Doctor of Juridical Science
Doctor of Juridical Science, Doctor of the Science of Law, (in Latin) Scientiae Juridicae Doctor or Juridicae Scientiae Doctor (sometimes also referred to as a Doctor of Laws), abbreviated S.J.D. or J.S.D., respectively, is a research doctorate in law and doctorate equivalent to the Ph.D. It is offered primarily in the United States, where it originated, in Canada and in Australia. As a research doctorate, it follows professional training in law (LL.B. or J.D.) and the first graduate-level training in law (Master of Laws), and is primarily aimed at educating professors, legal scientists, and other scholars in law.
The J.S.D., or S.J.D. is a research doctorate, and as such it is generally accepted as equivalent to the more commonly awarded research doctorate, the Ph.D. It is considered the "terminal degree in law" by Indiana University and as the "most advanced law degree" by Harvard Law School, Yale Law School (J.S.D. Handbook), George Washington University, New York University, Stanford University,; UCLA; and Tulane University. The University of Kansas School of Law and Pace University also offer the S.J.D. The National Association of Legal Professionals states that the J.S.D./S.J.D. is "typically the most advanced (or terminal) law degree that would follow the earning of the LL.M. and J.D. degrees." Some law schools, such as Case Western Reserve University and Widener University, offer the S.J.D. in Health Law.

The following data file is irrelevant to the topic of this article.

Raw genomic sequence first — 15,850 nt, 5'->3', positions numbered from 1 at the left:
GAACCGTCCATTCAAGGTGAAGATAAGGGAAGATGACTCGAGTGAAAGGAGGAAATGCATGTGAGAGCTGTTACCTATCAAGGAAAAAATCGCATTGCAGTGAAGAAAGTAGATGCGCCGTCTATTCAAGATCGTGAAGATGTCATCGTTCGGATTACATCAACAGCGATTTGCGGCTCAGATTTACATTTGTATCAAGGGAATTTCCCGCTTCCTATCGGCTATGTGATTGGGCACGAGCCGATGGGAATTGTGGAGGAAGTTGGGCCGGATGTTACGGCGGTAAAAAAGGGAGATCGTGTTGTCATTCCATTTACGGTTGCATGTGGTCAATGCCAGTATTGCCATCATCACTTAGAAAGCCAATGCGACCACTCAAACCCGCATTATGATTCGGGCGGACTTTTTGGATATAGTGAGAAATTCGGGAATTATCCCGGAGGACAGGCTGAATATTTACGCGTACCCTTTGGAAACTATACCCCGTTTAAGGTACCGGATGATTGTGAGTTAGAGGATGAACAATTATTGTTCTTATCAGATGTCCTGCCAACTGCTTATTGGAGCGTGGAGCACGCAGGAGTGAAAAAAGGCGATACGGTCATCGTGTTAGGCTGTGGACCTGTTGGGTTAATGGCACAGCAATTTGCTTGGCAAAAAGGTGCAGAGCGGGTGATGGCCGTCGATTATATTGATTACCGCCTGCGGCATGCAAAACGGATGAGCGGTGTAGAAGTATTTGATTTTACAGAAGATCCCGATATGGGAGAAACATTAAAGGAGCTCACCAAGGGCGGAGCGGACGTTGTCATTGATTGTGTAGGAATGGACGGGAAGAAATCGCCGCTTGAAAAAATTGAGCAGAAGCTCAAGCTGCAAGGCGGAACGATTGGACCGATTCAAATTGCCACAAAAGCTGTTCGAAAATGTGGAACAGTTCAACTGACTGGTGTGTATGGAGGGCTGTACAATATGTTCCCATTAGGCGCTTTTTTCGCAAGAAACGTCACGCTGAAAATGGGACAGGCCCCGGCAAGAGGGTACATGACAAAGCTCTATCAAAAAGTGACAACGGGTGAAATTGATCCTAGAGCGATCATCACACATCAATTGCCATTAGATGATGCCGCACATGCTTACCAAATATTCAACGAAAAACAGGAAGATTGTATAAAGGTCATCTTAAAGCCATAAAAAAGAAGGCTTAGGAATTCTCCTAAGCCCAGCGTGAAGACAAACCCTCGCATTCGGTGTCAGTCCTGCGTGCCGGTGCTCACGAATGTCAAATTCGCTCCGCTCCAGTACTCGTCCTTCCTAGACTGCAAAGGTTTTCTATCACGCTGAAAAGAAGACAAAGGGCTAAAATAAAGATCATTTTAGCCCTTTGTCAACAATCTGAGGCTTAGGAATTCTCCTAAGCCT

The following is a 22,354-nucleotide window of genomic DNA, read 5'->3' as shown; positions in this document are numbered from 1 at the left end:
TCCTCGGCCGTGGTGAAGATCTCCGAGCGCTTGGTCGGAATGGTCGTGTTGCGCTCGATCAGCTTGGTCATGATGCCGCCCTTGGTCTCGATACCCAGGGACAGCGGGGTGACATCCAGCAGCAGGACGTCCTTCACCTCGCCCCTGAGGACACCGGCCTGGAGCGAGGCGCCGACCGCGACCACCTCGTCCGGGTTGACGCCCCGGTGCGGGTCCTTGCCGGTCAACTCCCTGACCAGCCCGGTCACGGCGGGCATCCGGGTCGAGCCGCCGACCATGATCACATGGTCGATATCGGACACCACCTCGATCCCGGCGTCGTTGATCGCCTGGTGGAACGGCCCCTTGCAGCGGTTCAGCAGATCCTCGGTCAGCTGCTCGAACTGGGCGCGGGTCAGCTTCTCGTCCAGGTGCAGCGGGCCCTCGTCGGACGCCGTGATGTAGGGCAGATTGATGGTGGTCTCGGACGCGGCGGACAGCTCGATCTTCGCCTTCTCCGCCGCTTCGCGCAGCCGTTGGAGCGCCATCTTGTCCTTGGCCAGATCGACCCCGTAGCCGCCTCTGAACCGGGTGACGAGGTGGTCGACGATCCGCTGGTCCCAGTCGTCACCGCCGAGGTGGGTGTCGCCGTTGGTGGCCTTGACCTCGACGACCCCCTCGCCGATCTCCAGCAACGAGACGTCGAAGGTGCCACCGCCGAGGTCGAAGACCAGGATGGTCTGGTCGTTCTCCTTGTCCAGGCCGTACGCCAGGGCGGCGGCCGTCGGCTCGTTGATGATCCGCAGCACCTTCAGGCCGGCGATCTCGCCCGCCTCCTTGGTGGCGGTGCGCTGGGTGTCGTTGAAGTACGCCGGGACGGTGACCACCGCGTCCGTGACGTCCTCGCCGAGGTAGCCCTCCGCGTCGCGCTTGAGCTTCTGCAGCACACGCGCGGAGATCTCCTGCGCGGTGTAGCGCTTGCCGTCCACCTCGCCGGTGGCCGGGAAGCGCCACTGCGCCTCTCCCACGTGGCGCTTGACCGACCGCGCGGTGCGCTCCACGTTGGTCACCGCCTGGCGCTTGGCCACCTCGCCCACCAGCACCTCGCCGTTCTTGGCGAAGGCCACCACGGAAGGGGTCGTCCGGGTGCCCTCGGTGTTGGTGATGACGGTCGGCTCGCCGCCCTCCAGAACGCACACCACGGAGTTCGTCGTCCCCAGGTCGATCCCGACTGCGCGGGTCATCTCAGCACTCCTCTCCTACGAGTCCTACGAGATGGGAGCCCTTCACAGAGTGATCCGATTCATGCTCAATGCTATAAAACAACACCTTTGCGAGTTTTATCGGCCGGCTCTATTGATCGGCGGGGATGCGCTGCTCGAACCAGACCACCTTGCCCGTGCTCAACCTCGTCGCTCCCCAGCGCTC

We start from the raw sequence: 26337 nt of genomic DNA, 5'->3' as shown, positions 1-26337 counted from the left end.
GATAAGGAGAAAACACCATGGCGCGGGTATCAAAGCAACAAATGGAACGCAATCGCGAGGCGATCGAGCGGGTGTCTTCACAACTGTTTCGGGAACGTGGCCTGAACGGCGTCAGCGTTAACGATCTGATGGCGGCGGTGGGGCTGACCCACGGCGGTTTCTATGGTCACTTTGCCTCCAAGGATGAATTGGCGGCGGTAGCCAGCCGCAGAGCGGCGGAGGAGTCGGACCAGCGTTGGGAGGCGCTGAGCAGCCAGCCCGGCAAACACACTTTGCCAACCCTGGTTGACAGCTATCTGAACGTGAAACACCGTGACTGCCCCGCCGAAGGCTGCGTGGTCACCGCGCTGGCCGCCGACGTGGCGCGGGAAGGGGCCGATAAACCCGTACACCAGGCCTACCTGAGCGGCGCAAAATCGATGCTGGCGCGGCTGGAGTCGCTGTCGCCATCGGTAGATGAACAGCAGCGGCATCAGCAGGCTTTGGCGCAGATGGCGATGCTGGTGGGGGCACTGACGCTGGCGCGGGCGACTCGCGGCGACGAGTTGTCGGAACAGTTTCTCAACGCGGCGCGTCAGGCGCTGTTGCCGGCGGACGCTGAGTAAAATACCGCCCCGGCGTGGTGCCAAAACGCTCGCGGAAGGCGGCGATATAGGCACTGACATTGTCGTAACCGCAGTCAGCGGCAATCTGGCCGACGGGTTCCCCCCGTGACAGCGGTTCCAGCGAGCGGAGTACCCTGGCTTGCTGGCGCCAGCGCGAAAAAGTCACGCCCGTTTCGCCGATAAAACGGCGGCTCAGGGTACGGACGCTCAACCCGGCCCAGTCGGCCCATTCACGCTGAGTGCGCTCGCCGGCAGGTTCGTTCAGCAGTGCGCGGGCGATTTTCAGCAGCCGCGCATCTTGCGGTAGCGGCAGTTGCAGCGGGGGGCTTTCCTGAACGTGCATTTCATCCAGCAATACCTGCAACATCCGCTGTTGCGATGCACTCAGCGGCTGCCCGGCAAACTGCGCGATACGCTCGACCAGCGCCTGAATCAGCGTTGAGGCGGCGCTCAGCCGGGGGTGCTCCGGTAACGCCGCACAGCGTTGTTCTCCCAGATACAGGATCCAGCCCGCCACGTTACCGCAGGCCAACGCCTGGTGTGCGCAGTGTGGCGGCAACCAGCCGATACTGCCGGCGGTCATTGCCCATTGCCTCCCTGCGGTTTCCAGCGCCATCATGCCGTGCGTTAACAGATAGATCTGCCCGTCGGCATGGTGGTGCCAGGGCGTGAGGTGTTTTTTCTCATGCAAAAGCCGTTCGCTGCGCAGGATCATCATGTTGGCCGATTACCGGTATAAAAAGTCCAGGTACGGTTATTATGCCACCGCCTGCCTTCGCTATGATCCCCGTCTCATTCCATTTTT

Applicants for the program normally must have a first degree in law (such as a J.D. or LL.B.) and an LL.M., but an LL.M. is not always required. The S.J.D. typically requires three to five years to complete, and requires an advanced study in law as a scientific discipline and a dissertation, which serves as an original contribution to the scholarly field of law.